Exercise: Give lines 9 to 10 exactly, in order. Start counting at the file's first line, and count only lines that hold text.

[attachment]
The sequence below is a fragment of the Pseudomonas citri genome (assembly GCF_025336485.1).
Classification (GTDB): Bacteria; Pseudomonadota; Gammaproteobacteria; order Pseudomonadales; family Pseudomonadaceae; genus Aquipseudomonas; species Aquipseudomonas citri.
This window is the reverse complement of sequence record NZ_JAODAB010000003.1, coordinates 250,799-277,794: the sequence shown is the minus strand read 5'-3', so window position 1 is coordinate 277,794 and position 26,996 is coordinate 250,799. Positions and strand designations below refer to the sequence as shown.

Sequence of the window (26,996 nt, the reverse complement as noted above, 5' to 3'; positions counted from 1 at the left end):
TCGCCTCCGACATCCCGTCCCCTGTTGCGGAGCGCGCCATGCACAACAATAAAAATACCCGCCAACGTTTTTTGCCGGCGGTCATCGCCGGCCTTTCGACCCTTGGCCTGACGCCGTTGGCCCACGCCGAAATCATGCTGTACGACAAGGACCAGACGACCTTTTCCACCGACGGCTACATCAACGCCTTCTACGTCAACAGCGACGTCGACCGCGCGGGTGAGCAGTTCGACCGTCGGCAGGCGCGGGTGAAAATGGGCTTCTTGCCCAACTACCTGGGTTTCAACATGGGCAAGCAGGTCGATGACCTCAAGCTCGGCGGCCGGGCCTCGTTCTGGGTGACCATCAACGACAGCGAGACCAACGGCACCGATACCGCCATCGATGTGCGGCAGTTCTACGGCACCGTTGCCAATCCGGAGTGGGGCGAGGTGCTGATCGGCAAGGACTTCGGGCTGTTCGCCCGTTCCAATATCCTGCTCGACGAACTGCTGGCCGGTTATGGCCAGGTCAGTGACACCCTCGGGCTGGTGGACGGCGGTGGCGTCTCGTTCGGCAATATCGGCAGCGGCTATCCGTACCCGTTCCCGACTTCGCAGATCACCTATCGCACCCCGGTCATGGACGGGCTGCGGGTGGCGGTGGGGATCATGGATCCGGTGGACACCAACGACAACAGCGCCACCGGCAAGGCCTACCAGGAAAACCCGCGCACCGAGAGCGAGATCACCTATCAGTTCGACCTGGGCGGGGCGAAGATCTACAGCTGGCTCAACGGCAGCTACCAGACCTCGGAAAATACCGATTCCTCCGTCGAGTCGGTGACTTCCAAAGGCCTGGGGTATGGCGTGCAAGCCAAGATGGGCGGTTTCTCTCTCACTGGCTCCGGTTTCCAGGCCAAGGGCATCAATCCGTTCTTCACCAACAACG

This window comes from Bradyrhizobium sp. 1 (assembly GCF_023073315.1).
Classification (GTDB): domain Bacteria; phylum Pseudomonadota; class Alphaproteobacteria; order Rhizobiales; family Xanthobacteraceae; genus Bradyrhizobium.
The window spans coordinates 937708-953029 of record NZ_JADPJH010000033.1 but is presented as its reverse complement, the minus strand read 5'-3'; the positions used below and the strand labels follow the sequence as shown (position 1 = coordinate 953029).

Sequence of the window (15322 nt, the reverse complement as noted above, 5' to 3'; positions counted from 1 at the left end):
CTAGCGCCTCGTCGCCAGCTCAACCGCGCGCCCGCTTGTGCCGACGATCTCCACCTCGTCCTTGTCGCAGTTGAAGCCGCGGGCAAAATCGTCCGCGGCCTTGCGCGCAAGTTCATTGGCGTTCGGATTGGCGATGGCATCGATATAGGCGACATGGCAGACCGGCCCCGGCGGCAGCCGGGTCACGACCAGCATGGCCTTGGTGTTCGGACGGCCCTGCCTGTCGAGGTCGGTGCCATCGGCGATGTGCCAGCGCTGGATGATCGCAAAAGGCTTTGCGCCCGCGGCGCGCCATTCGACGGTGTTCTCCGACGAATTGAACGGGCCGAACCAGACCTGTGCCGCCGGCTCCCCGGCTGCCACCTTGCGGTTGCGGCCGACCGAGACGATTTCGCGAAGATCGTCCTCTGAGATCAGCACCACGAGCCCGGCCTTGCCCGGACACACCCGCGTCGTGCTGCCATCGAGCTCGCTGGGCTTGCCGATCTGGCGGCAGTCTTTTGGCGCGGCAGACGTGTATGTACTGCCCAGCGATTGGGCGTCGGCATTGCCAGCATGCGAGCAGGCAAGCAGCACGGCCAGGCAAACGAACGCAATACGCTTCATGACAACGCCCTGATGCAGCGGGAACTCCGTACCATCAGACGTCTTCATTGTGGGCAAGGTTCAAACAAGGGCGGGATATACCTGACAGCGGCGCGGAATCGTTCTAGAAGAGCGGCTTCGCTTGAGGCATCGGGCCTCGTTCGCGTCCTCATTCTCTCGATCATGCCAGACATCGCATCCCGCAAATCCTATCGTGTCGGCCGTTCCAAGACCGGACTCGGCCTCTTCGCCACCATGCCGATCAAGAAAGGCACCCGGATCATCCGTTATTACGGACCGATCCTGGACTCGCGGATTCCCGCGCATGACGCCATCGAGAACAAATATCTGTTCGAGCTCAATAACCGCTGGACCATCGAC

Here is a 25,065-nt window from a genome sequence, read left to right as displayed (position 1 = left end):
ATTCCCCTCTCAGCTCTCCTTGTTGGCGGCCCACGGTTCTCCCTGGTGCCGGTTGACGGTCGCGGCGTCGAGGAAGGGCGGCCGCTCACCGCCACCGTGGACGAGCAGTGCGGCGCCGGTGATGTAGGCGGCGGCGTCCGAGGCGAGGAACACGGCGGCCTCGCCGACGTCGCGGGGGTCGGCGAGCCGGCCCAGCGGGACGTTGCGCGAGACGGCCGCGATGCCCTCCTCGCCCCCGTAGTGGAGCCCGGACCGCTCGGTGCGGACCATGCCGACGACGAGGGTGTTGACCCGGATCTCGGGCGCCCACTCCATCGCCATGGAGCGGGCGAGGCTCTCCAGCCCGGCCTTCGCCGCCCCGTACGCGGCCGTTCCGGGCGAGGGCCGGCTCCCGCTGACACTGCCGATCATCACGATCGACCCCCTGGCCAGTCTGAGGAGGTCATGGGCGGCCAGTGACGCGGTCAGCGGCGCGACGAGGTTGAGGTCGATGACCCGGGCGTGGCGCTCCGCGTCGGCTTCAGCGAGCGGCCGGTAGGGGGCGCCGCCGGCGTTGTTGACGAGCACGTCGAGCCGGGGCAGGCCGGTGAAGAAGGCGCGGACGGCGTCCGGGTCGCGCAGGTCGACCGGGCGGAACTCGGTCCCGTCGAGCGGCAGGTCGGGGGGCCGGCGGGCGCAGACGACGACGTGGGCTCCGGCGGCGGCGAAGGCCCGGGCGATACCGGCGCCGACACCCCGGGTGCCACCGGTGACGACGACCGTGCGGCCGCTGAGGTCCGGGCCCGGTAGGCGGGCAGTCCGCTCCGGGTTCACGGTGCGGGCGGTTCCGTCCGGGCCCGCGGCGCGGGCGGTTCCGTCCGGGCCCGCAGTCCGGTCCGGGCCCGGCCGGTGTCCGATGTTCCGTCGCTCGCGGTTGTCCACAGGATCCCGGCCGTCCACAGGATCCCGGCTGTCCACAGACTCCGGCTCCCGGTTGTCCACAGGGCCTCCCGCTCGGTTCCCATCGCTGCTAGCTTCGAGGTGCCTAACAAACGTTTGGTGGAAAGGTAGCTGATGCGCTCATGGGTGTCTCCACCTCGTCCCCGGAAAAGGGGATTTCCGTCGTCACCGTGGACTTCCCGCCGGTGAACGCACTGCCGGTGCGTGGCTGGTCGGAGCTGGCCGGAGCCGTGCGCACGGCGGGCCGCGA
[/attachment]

Sequence of the window (15322 nt, the reverse complement as noted above, 5' to 3'; positions counted from 1 at the left end):
CTAGCGCCTCGTCGCCAGCTCAACCGCGCGCCCGCTTGTGCCGACGATCTCCACCTCGTCCTTGTCGCAGTTGAAGCCGCGGGCAAAATCGTCCGCGGCCTTGCGCGCAAGTTCATTGGCGTTCGGATTGGCGATGGCATCGATATAGGCGACATGGCAGACCGGCCCCGGCGGCAGCCGGGTCACGACCAGCATGGCCTTGGTGTTCGGACGGCCCTGCCTGTCGAGGTCGGTGCCATCGGCGATGTGCCAGCGCTGGATGATCGCAAAAGGCTTTGCGCCCGCGGCGCGCCATTCGACGGTGTTCTCCGACGAATTGAACGGGCCGAACCAGACCTGTGCCGCCGGCTCCCCGGCTGCCACCTTGCGGTTGCGGCCGACCGAGACGATTTCGCGAAGATCGTCCTCTGAGATCAGCACCACGAGCCCGGCCTTGCCCGGACACACCCGCGTCGTGCTGCCATCGAGCTCGCTGGGCTTGCCGATCTGGCGGCAGTCTTTTGGCGCGGCAGACGTGTATGTACTGCCCAGCGATTGGGCGTCGGCATTGCCAGCATGCGAGCAGGCAAGCAGCACGGCCAGGCAAACGAACGCAATACGCTTCATGACAACGCCCTGATGCAGCGGGAACTCCGTACCATCAGACGTCTTCATTGTGGGCAAGGTTCAAACAAGGGCGGGATATACCTGACAGCGGCGCGGAATCGTTCTAGAAGAGCGGCTTCGCTTGAGGCATCGGGCCTCGTTCGCGTCCTCATTCTCTCGATCATGCCAGACATCGCATCCCGCAAATCCTATCGTGTCGGCCGTTCCAAGACCGGACTCGGCCTCTTCGCCACCATGCCGATCAAGAAAGGCACCCGGATCATCCGTTATTACGGACCGATCCTGGACTCGCGGATTCCCGCGCATGACGCCATCGAGAACAAATATCTGTTCGAGCTCAATAACCGCTGGACCATCGAC